At first glance, it might seem that cloning is a whole new ballgame. After all, cloning is â€œthe engineering of human life,â€ isnâ€™t it? It is the mass production of designer babies. It is the end of evolution, or at least the beginning of its corporate management. It is certainly a slap in the face of God. Or is it? One of scariest things to the opponents of cloning is the prospect of human beings having identical (line 40)genetic codes. As cloning foe Jeremy Rifkin has said: â€œItâ€™s a horrendous crime to make a Xerox of someone. Youâ€™re putting a human into a genetic straitjacket.â€ Logically, then, Mr. Rifkin must be repulsed by natural born identical multiples: there is no scientific way to distinguish the DNA of oneâ€™s identical twin from that of oneâ€™s clone. Perhaps the whole system of natural human procreation is suspect, if it is capable of occasionally churning (Line 45)out such monstrosities. We need nothing more than the most rudimentary common sense to see how vacuous such an argument is. We all know identical twins who have their own unique thoughts, talents, experiences, and beliefs. They are not horrendous monsters. Human beings are more than merely their DNA; they are the products of the continual and inscrutably complex interactions of environment and biology. Human clones would be no different. The most common objection we hear from the anti-cloning lobby is that those who would clone human beings are â€œplaying God,â€ and trespassing into territory that can only bring the wrath of nature or its creator. Most of these arguments are basically theological, and rest on the most effective tool of human control ever invented: fear of God. We can easily get people to hate something by calling it â€œunnatural.â€ But this argument is even more easily demolished than the previous one, because it falls so easily in line with so many obviously silly claims. This argument rests on the assumption that human ingenuity has essentially no value, that improving on nature is the height of hubris. This is the reasoning of the Dark Ages. Nature presents vegetables and meats only in raw form, so isnâ€™t the cooking of food a human transgression against nature? Nature gives us feet, not wheels, so arenâ€™t bicycles evil? If we were to abandon all of the â€œunnaturalâ€ practices and products from our lives, we would be shivering in caves eating uncooked leaves and bugs. Maybe human procreation is a different arena, however, more sacred than all of the others. But then, why have the technologies of fertility enhancement, in vitro fertilization, embryo transfer, and birth control become so widely accepted? They are telling examples: each of these procreational technologies had legions of vocal opponents – at first -but over time the protests mellowed as people realized that the sky wouldnâ€™t fall after all. Familiarity dissipates fear. What most opponents of genetic technology donâ€™t realize is that their supposedly â€œmoralâ€ objections are impeding true moral progress. With genetic engineering and stem cell research, scientists finally have within their grasp technologies that can produce ample food for a starving world and cure devastating illnesses. Only ignorant superstition stands in their way.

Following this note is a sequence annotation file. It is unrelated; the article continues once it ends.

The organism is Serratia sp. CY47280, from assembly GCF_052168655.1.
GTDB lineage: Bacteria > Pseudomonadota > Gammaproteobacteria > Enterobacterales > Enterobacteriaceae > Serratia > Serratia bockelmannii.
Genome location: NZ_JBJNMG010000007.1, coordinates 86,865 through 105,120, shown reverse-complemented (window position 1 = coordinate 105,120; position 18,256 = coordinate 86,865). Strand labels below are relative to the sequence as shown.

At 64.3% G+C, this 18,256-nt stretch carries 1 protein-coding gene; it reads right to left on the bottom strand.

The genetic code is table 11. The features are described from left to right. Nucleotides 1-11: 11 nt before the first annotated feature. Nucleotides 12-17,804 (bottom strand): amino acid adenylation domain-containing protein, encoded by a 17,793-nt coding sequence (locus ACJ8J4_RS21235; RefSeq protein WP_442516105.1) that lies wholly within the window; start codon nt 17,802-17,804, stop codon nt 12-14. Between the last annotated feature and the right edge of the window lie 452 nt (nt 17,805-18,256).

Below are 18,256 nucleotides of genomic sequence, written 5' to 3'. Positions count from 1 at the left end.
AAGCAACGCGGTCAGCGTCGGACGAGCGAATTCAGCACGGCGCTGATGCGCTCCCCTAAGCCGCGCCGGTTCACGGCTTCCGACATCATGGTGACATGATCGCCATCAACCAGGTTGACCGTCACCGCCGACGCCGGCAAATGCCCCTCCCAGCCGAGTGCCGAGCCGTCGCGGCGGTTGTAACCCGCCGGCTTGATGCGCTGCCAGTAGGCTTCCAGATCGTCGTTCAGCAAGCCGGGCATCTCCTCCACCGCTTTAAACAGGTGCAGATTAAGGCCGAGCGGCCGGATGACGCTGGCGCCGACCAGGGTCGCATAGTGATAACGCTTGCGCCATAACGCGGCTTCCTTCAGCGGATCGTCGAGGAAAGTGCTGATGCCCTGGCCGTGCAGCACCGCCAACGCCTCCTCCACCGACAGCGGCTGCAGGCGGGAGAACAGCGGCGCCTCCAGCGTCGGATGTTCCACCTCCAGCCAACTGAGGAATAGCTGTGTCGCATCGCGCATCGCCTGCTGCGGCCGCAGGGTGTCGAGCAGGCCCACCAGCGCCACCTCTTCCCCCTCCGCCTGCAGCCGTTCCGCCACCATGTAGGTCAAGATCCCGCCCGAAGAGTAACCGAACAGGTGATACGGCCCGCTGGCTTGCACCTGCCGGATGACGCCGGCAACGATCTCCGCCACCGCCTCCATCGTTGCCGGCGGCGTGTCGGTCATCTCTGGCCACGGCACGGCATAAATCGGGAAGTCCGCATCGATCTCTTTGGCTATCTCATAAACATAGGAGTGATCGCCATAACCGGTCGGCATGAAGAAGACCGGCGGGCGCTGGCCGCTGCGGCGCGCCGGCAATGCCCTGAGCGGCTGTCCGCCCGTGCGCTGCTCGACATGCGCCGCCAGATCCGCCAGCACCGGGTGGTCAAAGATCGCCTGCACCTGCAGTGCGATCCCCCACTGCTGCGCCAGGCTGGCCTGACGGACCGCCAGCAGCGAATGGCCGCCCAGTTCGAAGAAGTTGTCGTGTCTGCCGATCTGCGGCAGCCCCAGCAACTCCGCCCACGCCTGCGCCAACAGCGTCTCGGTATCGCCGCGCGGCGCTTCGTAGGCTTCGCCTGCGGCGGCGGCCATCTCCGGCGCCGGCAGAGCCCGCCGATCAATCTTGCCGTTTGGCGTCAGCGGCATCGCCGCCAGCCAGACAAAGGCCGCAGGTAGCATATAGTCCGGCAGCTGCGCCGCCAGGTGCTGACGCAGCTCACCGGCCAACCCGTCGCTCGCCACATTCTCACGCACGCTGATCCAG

In the first paragraph of Passage 2, the author suggests that the opponents of human cloning,
as a group, are all of the following EXCEPT